Each work morning this summer, Christian Darden, 21, and Tecory Gordon, 19, got up, ate breakfast and headed to Transformation Ministries at 1519 Portage Ave. in their hometown of South Bend before their shift began.
They typically met their manager, Bob Larkin, to find out the lawns they would maintain that day. Then, they loaded up the necessary lawncare equipment in a trailer and headed out.
Christian and Tecory would spend the next few hours putting their best effort in their landscaping, making sure the city’s, businesses’, organizations’ and residents’ lawns were level, clean-cut and aesthetic.
In between yards, they would share jokes, serious questions and songs.
The work days of Christian and Tecory may appear typical for a lawncare service, but certain qualities set their profession apart. Christian and Tecory have intentionally learned soft skills through their summer job: a good attitude, strong effort, properly preparing for work and having a quality character.
Those four values are the foundation of Greater Impact Lawn Care and its parent organization, Transformation Ministries, said co-founder Kory Lantz. The ministry seeks to improve the lives of the South Bend area’s youth and families.
“We believe that people were created to work, and when you work, there’s dignity in that,” he says. “Earning money the right way is very, very meaningful.”
Christian and Tecory are familiar with Kory’s statement. They have been living it since Greater Impact first sprouted out of Transformation Ministries in 2014.
Both men were two of Greater Impact’s founding members. It gave them their first jobs.
“I remember one day I walked to [Tecory’s] house,” Christian says. “He was cutting grass, and he was talking about how Kory was about to pick him up and take him to a property. He actually taught me how to cut grass that day.”
Both Tercory and Christian were part of Transformation Ministries’ flagship program, Iron Sharpens Iron.
The program matches leaders with students and hosts weekly meals and discussion. Through various programs, the students are meant to grow spiritually, be empowered academically, have a supportive mentor and develop life skills.
That last goal of ISI — developing life skills — was difficult to get across in a classroom setting, Kory says.
So, working with ISI students like Christian and Tecory, a lawn care service plan was developed.
The team spent $250 on lawn care equipment and set out. Back then, ISI had a handful of students, and Greater Impact had a handful of properties to maintain.
Now, ISI has a class of 72 students, and Greater Impact maintains 187 lots, employing a number of ISI children and young adults.
“Greater Impact is one piece of the whole person,” Kory says. “They’re getting this other care. They’re getting involved. They’re getting help with their academics while also getting help with a really good first job experience.”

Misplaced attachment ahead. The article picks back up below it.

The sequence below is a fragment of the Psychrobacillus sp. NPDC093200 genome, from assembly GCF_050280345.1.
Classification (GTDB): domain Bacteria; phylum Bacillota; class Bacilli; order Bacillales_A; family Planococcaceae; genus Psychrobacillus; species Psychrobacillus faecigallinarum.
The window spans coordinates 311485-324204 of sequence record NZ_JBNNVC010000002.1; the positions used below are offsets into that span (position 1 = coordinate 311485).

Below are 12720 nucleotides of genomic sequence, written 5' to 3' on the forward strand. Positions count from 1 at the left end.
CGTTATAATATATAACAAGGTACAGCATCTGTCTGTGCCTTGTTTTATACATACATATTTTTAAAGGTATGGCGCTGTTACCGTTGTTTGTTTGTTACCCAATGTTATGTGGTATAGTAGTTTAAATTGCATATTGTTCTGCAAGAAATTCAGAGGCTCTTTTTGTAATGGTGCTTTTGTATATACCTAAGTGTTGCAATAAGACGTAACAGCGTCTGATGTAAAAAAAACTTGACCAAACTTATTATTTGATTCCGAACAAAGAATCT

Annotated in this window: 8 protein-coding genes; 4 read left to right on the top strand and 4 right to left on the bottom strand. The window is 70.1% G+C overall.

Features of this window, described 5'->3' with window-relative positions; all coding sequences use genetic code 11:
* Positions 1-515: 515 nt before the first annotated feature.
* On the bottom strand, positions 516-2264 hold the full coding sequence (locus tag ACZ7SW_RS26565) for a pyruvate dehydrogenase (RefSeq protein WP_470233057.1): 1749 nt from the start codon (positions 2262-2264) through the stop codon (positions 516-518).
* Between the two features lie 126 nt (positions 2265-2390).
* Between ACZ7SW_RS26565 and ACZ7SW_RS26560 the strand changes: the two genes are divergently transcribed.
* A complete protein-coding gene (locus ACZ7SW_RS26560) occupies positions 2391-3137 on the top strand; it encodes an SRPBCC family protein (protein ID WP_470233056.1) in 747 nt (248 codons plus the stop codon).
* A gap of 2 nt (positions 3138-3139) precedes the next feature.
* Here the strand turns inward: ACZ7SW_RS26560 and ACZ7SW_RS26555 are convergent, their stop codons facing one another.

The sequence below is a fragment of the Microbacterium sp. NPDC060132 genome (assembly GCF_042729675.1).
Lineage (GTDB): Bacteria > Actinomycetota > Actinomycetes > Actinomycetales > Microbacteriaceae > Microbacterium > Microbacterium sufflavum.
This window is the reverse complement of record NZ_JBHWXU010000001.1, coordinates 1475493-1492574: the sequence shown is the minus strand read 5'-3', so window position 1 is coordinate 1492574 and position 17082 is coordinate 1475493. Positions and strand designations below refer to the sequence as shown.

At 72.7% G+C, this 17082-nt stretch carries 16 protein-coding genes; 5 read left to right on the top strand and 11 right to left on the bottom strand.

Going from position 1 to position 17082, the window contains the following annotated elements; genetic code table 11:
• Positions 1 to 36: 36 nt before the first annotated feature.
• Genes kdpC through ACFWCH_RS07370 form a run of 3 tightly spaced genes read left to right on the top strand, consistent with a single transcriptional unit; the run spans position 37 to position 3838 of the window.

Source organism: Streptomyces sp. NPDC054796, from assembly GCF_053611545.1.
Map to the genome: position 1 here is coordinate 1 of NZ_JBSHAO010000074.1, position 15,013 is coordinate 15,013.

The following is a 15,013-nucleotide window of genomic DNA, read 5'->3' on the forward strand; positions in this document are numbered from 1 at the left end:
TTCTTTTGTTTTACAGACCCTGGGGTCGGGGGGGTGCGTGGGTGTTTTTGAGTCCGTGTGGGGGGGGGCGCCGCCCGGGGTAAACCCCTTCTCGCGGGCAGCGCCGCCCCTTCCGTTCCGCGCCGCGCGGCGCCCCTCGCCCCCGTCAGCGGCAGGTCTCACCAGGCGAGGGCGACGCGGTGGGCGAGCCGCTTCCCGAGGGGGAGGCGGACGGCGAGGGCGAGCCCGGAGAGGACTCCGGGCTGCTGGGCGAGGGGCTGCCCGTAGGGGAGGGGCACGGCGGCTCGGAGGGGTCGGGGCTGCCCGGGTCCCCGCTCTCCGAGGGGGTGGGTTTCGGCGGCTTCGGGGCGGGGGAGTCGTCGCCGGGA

Kory says that first job experiences are not always positive for teenagers. They may be supervised poorly, work without meaning or not learn the necessary soft skills for future jobs. He says Greater Impact offers mentorship, meaningful work that is directly impactful and soft skills to help its workers succeed later on.
Kory says Christian and Tecory embody what it means to be in the program.
Both men say they started working at Greater Impact with the wrong work mindsets. Christian would not eat a breakfast before heading to the job, and Tecory did not make the most of what the program offered.
Now, Christian works full-time as a resident of Transformation Ministries and Tercory is going to college to pursue a degree in accounting.
“We like to tell people that it’s more than just a job,” Christian says. “It’s more than just coming to work and clocking in and doing some work and receiving a paycheck. We try, as much as possible, to mentor the kids as well as be mentored by staff and other supervisors.”
Mentorship moments are Tecory and Chrisitan’s favorite part of the job. The whirl of the weed whipper and the hum of the lawn mower can overpower conversation, so the two learn the most about one another and about life in between yards.
“I like to eat for two reasons,” Christian says. “I love food, but the second reason? That’s just the time to sit down and talk about life together.”
Tecory enjoys trips in the work vehicle.
“When we have a long Monday, and we have a lot of driving time in between, [I enjoy] being able to sit down and ask the question of the week or the day and being able to talk about what’s going on in our lives,” he says.
Sometimes those questions can be profound and bring about vulnerability and honesty, they say, but the space Greater Impact offers is safe and trustful.
Tecory also likes rides because he and Christian can introduce manager Bob to new music. Last month, they showed him “Window Pain” by J. Cole.
“He’s just an awesome guy,” says Bob about Tecory. “He’s always got an awesome attitude. He’s one of the ones where, oftentimes, he’ll pull one of the younger crew members aside and just speak to them.”
He appreciates Christian, too.
“He bought into the idea of doing the best work he can do at whatever he does,” he says. “He’s putting his name on [it].”
Kory and Bob have seen Christian and Tecory’s story play out in others, but they would soon like to expand the opportunity to other Iron Sharpens Iron students that may not be interested in lawncare services.
Kory wants every teenager and young adult involved to enter ISI and find a job through Transformation Ministries that interests them, and he is speaking with students to find out what those jobs may be.
Regardless of work responsibility, he wants students to glean those same four values Greater Impact is meant to teach: attitude, effort, timeliness and quality of character.
“It’s the soft skills that are the most important,” he says. χ